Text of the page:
BACKGROUND: To prevent cross infection the surgical team perform preoperative hand disinfection before dressed in surgical gowns and gloves. Preoperative hand disinfection does not make hands sterile and the surgical glove cuff end has been regarded as a weak link, since it is not a liquid-proof interface. The aims were to investigate if there were differences in bacterial growth and recolonization of hands between operating room nurses and non-health care workers as well as to investigate if bacterial growth existed at the surgical glove cuff end during surgery.

    METHODS: This pilot project was conducted as an exploratory comparative clinical trial. Bacterial cultures were taken from the glove and gown interface and at three sites of the hands of 12 operating room nurses and 13 non-health care workers controls directly after preoperative hand disinfection and again after wearing surgical gloves and gowns. Colony forming units were analysed with Mann-Whitney U test and Wilcoxon Sign Ranks test comparing repeated measurements. Categorical variables were evaluated with chi-square test or Fisher's exact test.

    RESULTS: Operating room nurses compared to non-health care workers had significant higher bacterial growth at two of three culture sites after surgical hand disinfection. Both groups had higher recolonization at one of the three culture sites after wearing surgical gloves. There were no differences between the groups in total colony forming units, that is, all sampling sites. Five out of 12 of the operating room nurses had bacterial growth at the glove cuff end and of those, four had the same bacteria at the glove cuff end as found in the cultures from the hands. Bacteria isolated from the glove cuff were P. acnes, S. warneri, S. epidermidis and Micrococcus species, the CFU/mL ranged from 10 to 40.

    CONCLUSIONS: There were differences in bacterial growth and re-colonization between the groups but this was inconclusive. However, bacterial growth exists at the glove cuff and gown interface, further investigation in larger study is needed, to build on these promising, but preliminary, findings.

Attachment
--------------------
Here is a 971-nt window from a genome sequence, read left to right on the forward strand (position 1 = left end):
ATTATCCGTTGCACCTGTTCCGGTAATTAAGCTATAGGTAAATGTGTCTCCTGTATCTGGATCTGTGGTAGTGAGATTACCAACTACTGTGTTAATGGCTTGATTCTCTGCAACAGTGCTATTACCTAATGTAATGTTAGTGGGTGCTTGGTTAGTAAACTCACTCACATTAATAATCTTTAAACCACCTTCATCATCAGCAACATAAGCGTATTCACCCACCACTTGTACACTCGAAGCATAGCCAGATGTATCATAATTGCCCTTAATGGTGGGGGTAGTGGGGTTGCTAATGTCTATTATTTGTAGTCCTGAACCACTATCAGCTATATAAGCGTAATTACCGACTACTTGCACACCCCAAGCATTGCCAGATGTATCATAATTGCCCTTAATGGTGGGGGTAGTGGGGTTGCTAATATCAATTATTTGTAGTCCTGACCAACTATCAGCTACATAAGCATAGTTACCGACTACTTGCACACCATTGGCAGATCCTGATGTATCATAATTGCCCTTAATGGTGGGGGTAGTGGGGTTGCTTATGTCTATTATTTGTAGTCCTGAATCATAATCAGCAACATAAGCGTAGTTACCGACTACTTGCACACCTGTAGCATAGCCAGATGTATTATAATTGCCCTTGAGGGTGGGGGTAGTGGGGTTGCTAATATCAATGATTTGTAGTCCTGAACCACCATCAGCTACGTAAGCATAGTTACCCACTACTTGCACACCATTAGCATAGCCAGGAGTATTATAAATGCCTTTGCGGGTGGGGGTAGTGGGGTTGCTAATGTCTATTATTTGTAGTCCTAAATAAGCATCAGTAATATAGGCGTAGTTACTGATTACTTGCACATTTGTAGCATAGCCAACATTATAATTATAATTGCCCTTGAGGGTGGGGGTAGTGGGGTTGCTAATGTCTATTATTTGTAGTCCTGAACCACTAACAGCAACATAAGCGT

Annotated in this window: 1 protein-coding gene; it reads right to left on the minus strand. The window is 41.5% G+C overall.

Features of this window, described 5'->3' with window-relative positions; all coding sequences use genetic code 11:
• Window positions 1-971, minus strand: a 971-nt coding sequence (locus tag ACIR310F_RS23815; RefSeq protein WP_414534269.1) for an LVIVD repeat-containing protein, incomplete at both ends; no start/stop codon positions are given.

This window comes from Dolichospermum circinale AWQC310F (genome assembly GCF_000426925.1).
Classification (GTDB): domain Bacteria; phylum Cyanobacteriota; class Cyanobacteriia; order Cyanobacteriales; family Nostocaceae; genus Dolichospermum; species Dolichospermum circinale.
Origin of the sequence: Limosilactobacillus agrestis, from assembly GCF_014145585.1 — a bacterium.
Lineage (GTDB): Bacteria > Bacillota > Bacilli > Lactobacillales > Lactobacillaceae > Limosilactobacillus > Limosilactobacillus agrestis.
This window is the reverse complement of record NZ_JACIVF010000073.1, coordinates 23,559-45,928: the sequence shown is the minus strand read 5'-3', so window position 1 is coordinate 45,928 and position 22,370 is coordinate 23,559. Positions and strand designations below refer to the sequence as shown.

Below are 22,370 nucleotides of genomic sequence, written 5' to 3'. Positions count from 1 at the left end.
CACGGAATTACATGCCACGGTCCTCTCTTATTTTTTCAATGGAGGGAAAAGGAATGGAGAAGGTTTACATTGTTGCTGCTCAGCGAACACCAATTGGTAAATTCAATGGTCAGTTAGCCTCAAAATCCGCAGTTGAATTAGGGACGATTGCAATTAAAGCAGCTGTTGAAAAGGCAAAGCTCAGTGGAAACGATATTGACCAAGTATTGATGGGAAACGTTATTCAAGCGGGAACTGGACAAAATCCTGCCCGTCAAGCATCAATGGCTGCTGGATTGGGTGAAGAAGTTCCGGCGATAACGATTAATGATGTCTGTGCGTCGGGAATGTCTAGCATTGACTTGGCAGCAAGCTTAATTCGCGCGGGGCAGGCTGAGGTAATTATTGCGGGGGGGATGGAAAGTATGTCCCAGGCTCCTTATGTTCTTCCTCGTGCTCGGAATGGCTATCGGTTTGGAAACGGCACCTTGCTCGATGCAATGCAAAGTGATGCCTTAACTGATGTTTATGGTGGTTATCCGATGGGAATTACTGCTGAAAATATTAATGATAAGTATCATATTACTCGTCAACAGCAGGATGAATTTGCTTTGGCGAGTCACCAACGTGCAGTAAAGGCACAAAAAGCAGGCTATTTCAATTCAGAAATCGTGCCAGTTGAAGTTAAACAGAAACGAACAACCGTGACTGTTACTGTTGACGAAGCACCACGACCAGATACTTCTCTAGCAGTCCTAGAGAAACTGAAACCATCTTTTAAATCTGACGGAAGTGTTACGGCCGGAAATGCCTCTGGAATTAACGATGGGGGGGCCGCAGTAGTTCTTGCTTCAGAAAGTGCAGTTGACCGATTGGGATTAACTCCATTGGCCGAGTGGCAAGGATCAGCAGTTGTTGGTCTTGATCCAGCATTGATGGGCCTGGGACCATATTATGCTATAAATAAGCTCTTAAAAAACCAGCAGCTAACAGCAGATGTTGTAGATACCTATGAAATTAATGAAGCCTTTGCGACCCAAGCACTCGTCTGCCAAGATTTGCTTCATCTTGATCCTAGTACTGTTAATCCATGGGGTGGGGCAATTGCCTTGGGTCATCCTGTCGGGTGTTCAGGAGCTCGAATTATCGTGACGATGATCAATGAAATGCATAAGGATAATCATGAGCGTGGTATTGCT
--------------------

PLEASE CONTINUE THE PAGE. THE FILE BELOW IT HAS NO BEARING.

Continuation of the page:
TRIAL REGISTRATION: Trial registration was performed prospectively at Research web (FOU in Sweden, 117,971) 14/01/2013, and retrospectively at ClinicalTrials.gov ( NCT02359708 ). 01/27/2015.

  • 186.
    Wångdahl, Josefin
    et al.
    Department of Public Health and Caring Sciences, Uppsala University, Uppsala, Sweden; Department of Neurobiology, Care Sciences, and Society, Karolinska Institute, Stockholm, Sweden.
    Dahlberg, Karuna
    Örebro University, School of Health Sciences.
    Jaensson, Maria
    Örebro University, School of Health Sciences.
    Nilsson, Ulrica
    Department of Neurobiology, Care Sciences, and Society, Karolinska Institute, Stockholm, Sweden; Department of Perioperative Medicine and Intensive Care, Karolinska University Hospital, Stockholm, Sweden.
    Psychometric validation of Swedish and Arabic versions of two Health literacy questionnaires, eHEALS and HLS-EU-Q16, for use in a Swedish context: A study protocol2019In: BMJ Open, ISSN 2044-6055, E-ISSN 2044-6055, Vol. 9, no 9, article id e029668Article in journal (Refereed)
    Abstract [en]

    INTRODUCTION: Equity in health and access to healthcare regardless of gender, ethnicity or social position is a major political issue worldwide. Regardless of an individual's knowledge, motivation and competence, individuals are expected to be engaged and take responsibility of their own care. Migrants have been identified as a vulnerable population in healthcare, and an explanation for the inequity in health and in healthcare is limited health literacy. Furthermore, with increasing digitalisation in healthcare, it also puts demand on the individual to have digital or electronic health (eHealth) literacy.

    The overall aim of this study is to conduct a psychometric evaluation of the Swedish and Arabic versions of HLS-EU-Q16 and eHEALS and to compare Arabic and Swedish speakers' Health literacy and eHealth literacy levels in Sweden.